A Spy Plane Is Shot Down

After the Hungarian uprising, Khrushchev reasserted Soviet power and the superiority of communism. Although he had supported “peaceful coexistence” with capitalism, he began accusing the “capitalist countries” of starting a “feverish arms race.” In 1957, after the launch of Sputnik, Khrushchev boasted, “We will bury capitalism. . . . Your grandchildren will live under communism.”

Late the following year, Khrushchev demanded the withdrawal of Allied troops from West Berlin. Secretary of State Dulles rejected Khrushchev’s demands. If the Soviets threatened Berlin, Dulles announced, NATO would respond, “if need be by military force.” Brinkmanship worked again, and Khrushchev backed down. Eisenhower invited Khrushchev to visit the United States in late 1959. The visit’s success led the two leaders to agree to hold a summit in Paris.

Shortly before the summit was to begin in 1960, the Soviet Union shot down an American U-2 spy plane. At first Eisenhower claimed that the aircraft was a weather plane that had strayed off course. Then Khrushchev dramatically produced the pilot, Francis Gary Powers. Eisenhower refused to apologize, saying the flights had protected American security. In response, Khrushchev broke up the summit.

In this climate of heightened tension, Eisenhower prepared to leave office. In January 1961, he delivered a farewell address to the nation in which he pointed out that a new relationship had developed between the military establishment and the defense industry. He warned Americans to be on guard against the influence of this military-industrial complex in a democracy.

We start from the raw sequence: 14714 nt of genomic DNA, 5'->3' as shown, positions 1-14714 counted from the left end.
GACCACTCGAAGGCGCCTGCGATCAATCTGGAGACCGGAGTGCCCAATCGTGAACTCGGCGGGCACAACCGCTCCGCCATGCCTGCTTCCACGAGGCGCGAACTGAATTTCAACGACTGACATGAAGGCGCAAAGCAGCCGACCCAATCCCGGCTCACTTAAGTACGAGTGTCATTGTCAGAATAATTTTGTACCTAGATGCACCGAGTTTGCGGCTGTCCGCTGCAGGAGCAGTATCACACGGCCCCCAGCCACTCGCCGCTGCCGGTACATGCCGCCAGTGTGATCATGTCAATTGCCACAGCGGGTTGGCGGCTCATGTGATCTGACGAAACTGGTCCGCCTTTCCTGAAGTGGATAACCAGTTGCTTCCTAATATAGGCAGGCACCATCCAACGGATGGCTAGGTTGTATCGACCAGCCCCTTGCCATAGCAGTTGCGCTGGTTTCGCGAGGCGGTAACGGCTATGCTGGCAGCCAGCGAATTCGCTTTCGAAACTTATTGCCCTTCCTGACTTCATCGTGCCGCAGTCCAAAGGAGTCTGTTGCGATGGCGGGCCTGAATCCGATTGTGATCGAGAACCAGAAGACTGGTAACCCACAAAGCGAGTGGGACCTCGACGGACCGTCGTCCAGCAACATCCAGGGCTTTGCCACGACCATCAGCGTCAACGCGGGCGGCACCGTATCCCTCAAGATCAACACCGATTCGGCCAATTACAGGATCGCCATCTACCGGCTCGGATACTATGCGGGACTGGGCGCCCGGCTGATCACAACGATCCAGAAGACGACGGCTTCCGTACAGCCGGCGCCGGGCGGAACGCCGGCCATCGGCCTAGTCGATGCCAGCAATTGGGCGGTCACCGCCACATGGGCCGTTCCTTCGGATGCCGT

Although he had avoided war and contained communism, Eisenhower was frustrated. He had sent military advisers to South Vietnam to train a South Vietnamese army and also saw Fidel Castro establish a communist regime in Cuba. Eisenhower stated, “I confess that I lay down my official responsibilities in this field with a definite sense of disappointment. As one who has witnessed the horror and the lingering sadness of war . . . I wish I could say tonight that a lasting peace is in sight.”

SKILLS PRACTICE
Write new vocabulary words from this lesson on cards. Include the words imply, response, retaliation, brinksmanship, and covert as well as others that are new to you. Review your cards often until you can read the words quickly on sight.
Analyzing PRIMARY SOURCES
Secretary of State Dulles on Brinkmanship
“You have to take chances for peace, just as you must take chances in war. Some say that we were brought to the verge of war. Of course we were brought to the verge of war. The ability to get to the verge without getting into the war is the necessary art. . . . If you try to run away from it, if you are scared to go to the brink, you are lost. We’ve had to look it square in the face. . . . We walked to the brink and we looked it in the face. We took strong action.”

—John Foster Dulles, quoted in Rise to Globalism

Reviewing Vocabulary

TEKS: 8D

 

Using Your Notes

TEKS: 8D

 

Answering the Guiding Questions

TEKS: 27B

TEKS: 8D

 

Writing Activity

TEKS: 8D, 27B